Ok, so yesterday we established that we’d be looking at a d6 tally system with a baseline difficulty of 4. We want to expand on that so as to better handle a die pool of up to ~5d6. Given that, there are two different vectors of approach here. The first is the purely mechanical, while the second is conceptual, speaking to the role of numbers. They weave together, so let’s five in from one direction and see what comes of it.
First, we’ll start with numbers. Now, one great thing about d6 systems is that the numbers are pretty well known, and there are decades of games trying to come up with interesting fixes to smooth out the progression of the average roll, since that troublesome 0.5 makes life complicated. These decades are part of why, as I noted yesterday, 4 is such a magical number. And the good news is, there are a few other magical numbers.
The first candidate is 7. 7 is a great number for two reasons. First, it’s the likeliest outcome of a 2d6 roll, and second, it’s the first roll that’s outside of the possible scope of a 1d6 roll. That latter is handy because it provides a fantastic model for something that may not be hugely difficult, but which requires training to be able to accomplish. For example, even if you know how to use a computer (1d6) you don’t necessarily know how to write even a simple program. That requires specific knowledge and training – you’re not just going to “get lucky” if you keep trying. That’s exactly the kind of scenario where a difficulty of 7 is a handy tool.
After that, the next magic number depends on how you look at things. 13 has many of the same benefits of a 7, except that you need at least 3d6 to hope to hit it. The difference is that it’s a bit less likely to succeed – 13 on a 3d6 is harder to hit than a 7 on 2d6. Now, this might suggest a compromise middle step of 10, since that’s a midpoint on 3d6, and it’s +3 from 7 and -3 from 13, and given that 7 is 4+3, and 4 is 1+3 (1 being guaranteed success), there’s some numerical elegance in making the progression 4,7,10,13 (especially because it can be expressed as “base difficulty of 4, with quality of success increasing by one ‘step’ for every extra 3”, something similar to what’s done in a few other dice pool systems).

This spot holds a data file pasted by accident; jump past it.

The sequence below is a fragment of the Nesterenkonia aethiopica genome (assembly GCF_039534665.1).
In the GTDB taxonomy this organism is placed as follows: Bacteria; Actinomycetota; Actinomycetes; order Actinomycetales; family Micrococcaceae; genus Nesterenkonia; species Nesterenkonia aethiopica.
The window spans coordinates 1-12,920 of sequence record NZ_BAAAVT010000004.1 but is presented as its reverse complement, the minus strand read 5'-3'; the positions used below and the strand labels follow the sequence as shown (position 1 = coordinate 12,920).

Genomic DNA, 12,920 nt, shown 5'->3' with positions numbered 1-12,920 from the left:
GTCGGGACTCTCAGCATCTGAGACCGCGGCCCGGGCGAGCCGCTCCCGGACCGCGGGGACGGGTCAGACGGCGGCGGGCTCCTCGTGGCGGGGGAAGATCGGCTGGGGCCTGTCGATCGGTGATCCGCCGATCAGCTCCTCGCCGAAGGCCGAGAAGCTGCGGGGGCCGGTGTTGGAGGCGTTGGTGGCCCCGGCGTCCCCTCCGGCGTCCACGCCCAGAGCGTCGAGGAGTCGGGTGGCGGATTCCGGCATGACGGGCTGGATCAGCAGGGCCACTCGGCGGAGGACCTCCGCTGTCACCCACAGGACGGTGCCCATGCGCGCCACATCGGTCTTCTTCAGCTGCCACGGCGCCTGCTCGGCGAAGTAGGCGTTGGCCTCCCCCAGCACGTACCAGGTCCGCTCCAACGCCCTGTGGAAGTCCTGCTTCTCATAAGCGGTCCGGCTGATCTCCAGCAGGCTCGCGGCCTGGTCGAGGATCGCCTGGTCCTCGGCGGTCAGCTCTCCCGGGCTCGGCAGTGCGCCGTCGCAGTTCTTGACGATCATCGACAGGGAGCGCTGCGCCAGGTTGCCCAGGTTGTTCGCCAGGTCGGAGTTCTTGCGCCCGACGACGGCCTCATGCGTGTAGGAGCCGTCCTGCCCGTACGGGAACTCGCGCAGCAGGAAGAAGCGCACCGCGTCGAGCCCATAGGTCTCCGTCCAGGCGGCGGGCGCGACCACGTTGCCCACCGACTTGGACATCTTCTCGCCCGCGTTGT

The problem is there’s some conceptual roughness to it. I mean, yes, I could easily say:
4 – Mundane
7 – Difficult
10 – Complex
13 – Boggling
or something equally pithy and it would still be better than a lot of games (which set their baseline too high) but really it would be utter bullshit. Those terms are crazily subjective, and while I don’t object to the GM interpreting situations, they provide the GM no practical guidelines for how those things are actually set, which would be irresponsible of me.
But if we drop the 10 we get something that’s not quite as intuitive a progression, but is one that gives us a real, concrete basis for the progression: the numbers are such that if you are not at least operating at a certain skill level, you can’t hit them. That means 4,7,13 (and 19, if we really feel it’s necessary).
Now, what those things will mean are going to vary depending a lot upon the specifics of the skills, and when this ends up in a system, some of that is going to have to be offloaded, but the basic progression is pretty simple.
4 – Normal. The difficulty for day to tay tasks that might be difficult, but require only familiarity with the action being accomplished. For example: Disinfect a cut, perform the Heimlich maneuver.
7 – Expert. Difficulty for a task which cannot be accomplished without at least some proper training and experience. For example: Perform more advanced first aid (proper splints & bandages) or give CPR.
13 – Master. Difficulty for a task which requires intense, specialized training. Example: Perform Surgery, prescribe drugs.
19 – Past-master. Perform a hyper-specialized task. For Example: some sort of specialized medicine, like brain surgery or the like.
All of which is to say, the difficulty levels are built on a clear understanding of “Do Not Try This At Home”. If this is something that anyone with a little familiarity could do with luck or hard work, then difficulty is 4.
Now, I should note that I view success as trickling down. If you hit a 7, you also implicitly hit a 4, which may suggest certain bonus or not, depending on the task. If you are doing neurosurgery (19) and roll a 17, then the failure is in the specialized part of the activity. In contrast, if you rolled a 12 (lower than needed for less complex surgery) then the problem was with the surgery as a whole. You get a lot of meaning trickling down through the tiers.
Also, doing this implicitly folds in duration of activity. Climbing a mountain is a task anyone could conceivably accomplish(4). Climbing a mountain in an afternoon probably requires training and experience(7). If you roll to climb the mountain and roll a 6, you still successfully climb the mountain (you beat a 4) but it’s going to take you longer than an afternoon (since you didn’t hit the 7).
Now, this is still just a starting point. We still haven’t added in fiddly bits, and we haven’t subjected it to the real test – a conflict system – but this seems like a solid start.